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Alipay denies ICBC’s quick transfer accusation

2014-03-26 08:10 Global Times Web Editor: qindexing

Alipay, Alibaba Group's third-party online payment service provider, refuted Tuesday an accusation from Industrial and Commercial Bank of -China (ICBC) that Alipay's quick transfer service is "illegal."

ICBC said it lowered the upper limit of Alipay's quick transfer service in accordance with a regulation released by China Banking Regulatory Commission (CBRC) in 2011, the 21st Century Business Herald newspaper reported Tuesday.

Later on the same day, ICBC announced that it has closed service interfaces between Alipay's quick transfer service and ICBC's branches except one with ICBC's provincial branch in East China's Zhejiang Pro-vince, news portal sina.com reported Tuesday.

ICBC said the interface reduction is to avoid potential management risks and it has no impact on quick transfer "if Alipay cooperates with ICBC," according to the report.

But an independent analyst of online payment who declined to be named told the Global Times Tuesday that the reduction means new users outside Zhejiang Province cannot link new bank cards to Alipay's quick transfer service.

Wang Hong, director of the settlement and cash management department of ICBC, said CBRC released a regulation on e-banking information in August 2011, requiring that the customers' identity should be verified before activating any payment service provided by third-party payment platforms, the report said.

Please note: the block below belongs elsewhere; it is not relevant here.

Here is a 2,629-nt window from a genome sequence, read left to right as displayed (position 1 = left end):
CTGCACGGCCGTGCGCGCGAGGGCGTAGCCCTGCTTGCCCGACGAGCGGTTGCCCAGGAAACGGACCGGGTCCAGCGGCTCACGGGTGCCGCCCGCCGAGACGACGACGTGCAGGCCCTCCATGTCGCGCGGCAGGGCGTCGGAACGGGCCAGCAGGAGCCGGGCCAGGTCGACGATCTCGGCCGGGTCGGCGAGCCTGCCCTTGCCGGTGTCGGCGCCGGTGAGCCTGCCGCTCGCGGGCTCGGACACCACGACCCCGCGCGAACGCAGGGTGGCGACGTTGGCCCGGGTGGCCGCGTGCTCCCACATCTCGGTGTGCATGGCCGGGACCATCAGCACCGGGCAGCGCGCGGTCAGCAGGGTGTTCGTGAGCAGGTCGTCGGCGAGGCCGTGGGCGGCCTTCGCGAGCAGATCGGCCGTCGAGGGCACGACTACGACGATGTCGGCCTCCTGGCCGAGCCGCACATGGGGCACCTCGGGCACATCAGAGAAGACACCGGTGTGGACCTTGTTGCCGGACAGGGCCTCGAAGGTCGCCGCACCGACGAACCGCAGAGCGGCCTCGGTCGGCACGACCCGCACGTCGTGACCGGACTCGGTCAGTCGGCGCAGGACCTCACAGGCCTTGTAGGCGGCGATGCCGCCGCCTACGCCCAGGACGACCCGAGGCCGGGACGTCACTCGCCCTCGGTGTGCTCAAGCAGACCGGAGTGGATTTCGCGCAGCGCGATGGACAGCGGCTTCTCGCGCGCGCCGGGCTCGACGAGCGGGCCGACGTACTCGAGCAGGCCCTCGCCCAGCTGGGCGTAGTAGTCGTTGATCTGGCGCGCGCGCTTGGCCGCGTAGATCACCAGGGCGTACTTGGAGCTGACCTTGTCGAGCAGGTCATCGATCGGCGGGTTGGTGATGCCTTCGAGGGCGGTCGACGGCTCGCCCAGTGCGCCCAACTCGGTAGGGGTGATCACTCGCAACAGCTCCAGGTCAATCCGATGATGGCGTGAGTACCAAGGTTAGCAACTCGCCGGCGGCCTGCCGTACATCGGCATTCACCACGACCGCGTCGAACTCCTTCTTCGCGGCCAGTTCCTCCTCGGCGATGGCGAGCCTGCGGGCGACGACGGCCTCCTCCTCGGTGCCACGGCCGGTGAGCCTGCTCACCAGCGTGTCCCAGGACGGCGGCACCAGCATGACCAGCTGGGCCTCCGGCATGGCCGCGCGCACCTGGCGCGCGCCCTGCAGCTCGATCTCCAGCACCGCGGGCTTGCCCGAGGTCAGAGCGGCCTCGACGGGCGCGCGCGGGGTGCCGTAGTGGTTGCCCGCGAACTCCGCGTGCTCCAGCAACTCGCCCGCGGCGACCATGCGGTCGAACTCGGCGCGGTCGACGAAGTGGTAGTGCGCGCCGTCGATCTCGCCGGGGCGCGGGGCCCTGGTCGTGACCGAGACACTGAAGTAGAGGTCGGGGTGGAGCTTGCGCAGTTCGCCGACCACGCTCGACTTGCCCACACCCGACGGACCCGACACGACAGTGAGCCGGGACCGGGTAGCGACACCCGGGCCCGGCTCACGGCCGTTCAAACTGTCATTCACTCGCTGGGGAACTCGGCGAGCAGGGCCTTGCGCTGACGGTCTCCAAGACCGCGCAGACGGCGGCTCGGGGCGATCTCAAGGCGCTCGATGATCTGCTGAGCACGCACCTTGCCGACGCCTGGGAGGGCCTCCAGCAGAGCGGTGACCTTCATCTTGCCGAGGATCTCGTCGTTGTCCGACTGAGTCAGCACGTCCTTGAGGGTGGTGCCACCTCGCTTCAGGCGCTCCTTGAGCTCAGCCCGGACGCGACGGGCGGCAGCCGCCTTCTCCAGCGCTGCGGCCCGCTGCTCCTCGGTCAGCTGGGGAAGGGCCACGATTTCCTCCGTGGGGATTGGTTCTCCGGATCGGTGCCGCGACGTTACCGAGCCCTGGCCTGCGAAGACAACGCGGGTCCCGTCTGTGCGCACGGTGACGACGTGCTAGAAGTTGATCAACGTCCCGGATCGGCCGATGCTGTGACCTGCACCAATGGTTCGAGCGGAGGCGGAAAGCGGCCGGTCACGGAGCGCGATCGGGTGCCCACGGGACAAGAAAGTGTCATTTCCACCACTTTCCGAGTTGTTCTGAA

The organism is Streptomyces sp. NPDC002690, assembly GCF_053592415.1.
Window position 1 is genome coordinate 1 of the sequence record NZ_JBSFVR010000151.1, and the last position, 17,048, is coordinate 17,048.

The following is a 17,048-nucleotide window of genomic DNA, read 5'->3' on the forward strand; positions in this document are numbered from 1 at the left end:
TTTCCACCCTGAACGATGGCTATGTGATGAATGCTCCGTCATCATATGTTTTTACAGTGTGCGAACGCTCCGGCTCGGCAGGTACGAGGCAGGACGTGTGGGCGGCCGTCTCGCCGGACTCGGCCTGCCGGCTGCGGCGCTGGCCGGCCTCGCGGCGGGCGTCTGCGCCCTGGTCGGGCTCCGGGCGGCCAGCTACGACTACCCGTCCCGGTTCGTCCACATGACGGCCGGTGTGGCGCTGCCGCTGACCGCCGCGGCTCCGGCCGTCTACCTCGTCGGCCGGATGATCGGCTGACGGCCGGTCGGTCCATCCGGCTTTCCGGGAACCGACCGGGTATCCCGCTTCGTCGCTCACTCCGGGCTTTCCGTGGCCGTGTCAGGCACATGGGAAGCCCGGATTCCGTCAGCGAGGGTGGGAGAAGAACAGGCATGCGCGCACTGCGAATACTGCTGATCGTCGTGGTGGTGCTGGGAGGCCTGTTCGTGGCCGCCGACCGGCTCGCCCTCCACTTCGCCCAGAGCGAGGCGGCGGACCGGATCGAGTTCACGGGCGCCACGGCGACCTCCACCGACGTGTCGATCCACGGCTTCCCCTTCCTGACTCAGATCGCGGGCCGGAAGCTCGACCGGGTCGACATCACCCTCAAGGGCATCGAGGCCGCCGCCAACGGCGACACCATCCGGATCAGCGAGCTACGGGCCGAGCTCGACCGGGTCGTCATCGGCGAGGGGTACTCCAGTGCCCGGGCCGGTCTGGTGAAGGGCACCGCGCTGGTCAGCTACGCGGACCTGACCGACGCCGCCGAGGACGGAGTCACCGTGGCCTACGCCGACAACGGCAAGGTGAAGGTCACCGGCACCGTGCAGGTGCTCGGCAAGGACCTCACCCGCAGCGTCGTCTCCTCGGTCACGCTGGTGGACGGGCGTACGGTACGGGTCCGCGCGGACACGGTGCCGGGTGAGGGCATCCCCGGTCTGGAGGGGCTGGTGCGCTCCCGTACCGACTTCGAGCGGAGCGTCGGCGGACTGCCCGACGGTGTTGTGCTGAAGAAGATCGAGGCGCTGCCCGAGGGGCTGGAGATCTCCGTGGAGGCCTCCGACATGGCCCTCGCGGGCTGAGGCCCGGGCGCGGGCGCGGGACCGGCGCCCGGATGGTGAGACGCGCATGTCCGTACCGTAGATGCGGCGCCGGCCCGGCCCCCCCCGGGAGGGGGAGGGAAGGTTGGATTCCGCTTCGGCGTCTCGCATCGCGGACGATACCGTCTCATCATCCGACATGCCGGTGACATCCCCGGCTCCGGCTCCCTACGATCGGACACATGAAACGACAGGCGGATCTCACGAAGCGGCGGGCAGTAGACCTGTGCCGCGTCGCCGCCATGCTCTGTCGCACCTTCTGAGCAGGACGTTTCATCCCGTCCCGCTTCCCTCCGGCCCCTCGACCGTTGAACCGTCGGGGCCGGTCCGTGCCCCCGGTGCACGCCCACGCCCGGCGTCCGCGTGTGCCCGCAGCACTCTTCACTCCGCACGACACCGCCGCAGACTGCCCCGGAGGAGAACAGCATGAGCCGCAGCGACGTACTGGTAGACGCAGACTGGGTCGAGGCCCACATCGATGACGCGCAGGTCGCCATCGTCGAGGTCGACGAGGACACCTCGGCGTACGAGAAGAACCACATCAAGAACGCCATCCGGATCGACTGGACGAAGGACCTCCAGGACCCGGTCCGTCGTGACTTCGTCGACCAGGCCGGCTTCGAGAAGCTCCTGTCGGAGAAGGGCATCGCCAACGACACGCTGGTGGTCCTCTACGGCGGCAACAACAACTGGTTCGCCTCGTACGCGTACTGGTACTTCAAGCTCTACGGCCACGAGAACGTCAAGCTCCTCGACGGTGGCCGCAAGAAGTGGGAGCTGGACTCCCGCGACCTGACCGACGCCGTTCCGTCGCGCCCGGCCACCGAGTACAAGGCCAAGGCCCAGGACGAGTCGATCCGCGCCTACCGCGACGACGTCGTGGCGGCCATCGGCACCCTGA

According to the regulation, Alipay's quick transfer service has been illegal for the past se-veral years, the report said.

ICBC has been negotiating with third-party payment platforms since 2011 but the latter insisted users' convenience was a priority and disagreed with sending customers to banks to register before using the quick transfer service, according to Wang.

Also on Tuesday, Alipay posted an article written by Tang Jian, one of its employees, on its official Weibo account, that stated that before users make their first quick transfers, Alipay sends their personal information including name, bank card number, ID number and mobile phone number to banks for verification, which means its quick transfer service meets the requirement in the CBRC's regulation.

Tang said China's Big Four banks, including ICBC, all put a cap on quick transfers via Alipay, in a demonstration of their market monopoly, to protect their own online payment services.

According to Wang, the limit is only for quick transfers but not all third-party payment services.

However, Tang noted that the restriction will have a huge negative impact on the mobile payment service.

The quick transfer service only requires user's name, ID number, bank card number and mobile phone number to link the service with their bank cards. Afterward users only need a confirmation code sent to their mobile phone to finish each payment, the report said, noting the original intention is to facilitate small payment.

In late February, ICBC cut down the upper limit of each quick transfer from 50,000 yuan ($8,065) to 5,000 yuan and lowered the monthly limit from 200,000 yuan to 50,000 yuan. If the payment is higher than the limit, customers can go onto the bank's online website to pay.

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